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‘When You Finish Saving the World’: Angst times two

Julianne Moore and Finn Wolfhard play mother and son struggling with the pangs of adolescence in Jesse Eisenberg’s feature filmmaking debut

(2 stars)

Jesse Eisenberg’s feature debut as writer and director, “When You Finish Saving the World,” is so imbued with the actor turned filmmaker’s idiosyncratic voice that the two central characters — a slightly neurotic do-gooder and her equally overwrought teenage son, played by Julianne Moore and Finn Wolfhard — seem like twin manifestations of the kind of people Eisenberg excels at playing himself. If you close your eyes and just listen to the bickering dialogue between Moore’s Evelyn Katz, the director of a Bloomington, Ind., women’s shelter, and Wolfhard’s Ziggy, an especially immature 17-year-old with 20,000 followers of his earnestly inept live-streamed folk songs, you can easily imagine the filmmaker talking to himself in a room.

It’s a slight and simplistic family dramedy: vividly rendered if vaguely cartoonish in its depiction of a parent and adolescent, once close, who find themselves unable to connect.

That impasse reveals itself in pat ways. Evelyn seeks the relationship she wishes she still had with Ziggy in a third person: Kyle (Billy Bryk), the normie teenage son of a woman fleeing an abusive relationship (Eleonore Hendricks). And Ziggy finds a younger version of his activist mom in Lila (Alisha Boe), a classmate who wears her liberal politics on her sleeve — and in the words of her achingly left-wing performance poetry, which Ziggy sets to music in an effort to impress her. (Lila’s verse about the legacy of colonialism in the Marshall Islands, and the atoll’s looming erasure as a result of rising sea levels, is, I’ll admit, hilariously spot on as a deadpan parody of political correctness. Kudos, at least in that regard, are due to Eisenberg the writer.)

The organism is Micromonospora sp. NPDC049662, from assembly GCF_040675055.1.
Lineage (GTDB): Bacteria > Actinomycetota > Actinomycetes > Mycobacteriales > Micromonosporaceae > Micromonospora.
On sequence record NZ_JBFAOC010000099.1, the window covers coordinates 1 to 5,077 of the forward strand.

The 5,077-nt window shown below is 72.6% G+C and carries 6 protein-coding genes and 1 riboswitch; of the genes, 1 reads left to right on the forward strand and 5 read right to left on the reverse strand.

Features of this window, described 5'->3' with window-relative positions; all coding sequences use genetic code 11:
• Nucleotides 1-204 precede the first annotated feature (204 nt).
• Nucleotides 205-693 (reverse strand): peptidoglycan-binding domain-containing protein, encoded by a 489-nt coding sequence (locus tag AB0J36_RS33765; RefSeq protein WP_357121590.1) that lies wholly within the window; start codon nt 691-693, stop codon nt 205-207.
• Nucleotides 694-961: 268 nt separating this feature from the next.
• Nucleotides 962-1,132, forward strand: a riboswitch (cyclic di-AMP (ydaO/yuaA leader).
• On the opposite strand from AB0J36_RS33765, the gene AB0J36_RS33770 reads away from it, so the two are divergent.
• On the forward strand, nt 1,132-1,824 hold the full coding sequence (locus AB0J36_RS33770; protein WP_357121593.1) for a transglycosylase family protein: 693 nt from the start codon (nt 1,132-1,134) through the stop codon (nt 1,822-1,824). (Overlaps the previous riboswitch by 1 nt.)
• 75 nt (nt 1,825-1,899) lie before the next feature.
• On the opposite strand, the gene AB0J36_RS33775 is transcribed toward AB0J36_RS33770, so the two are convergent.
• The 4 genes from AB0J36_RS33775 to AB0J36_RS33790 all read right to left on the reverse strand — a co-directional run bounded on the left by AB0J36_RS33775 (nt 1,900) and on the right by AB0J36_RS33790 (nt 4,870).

Both attempts at outreach are, however, only fleetingly effective. Ziggy, who isn’t really political at all, is eventually exposed as a posturing wannabe. And Evelyn, who goes so far as to bring Ziggy’s uneaten leftovers to feed Kyle at the shelter, in a misguided attempt at surrogate mothering, comes across as stalkerish, especially to Kyle’s actual mother, who has to tell Evelyn to back the heck off.

The premise is a flimsy one, in a slight story that skims across the surface of Ziggy and Evelyn’s problem without gaining any purchase — or real insight. The movie ends almost before it’s gotten anywhere, with a sudden, convenient rapprochement in which its protagonists abruptly realize the bond they already share with each other, and which has been obvious to the rest of us all along.

R. At area theaters. Contains strong language. 88 minutes.

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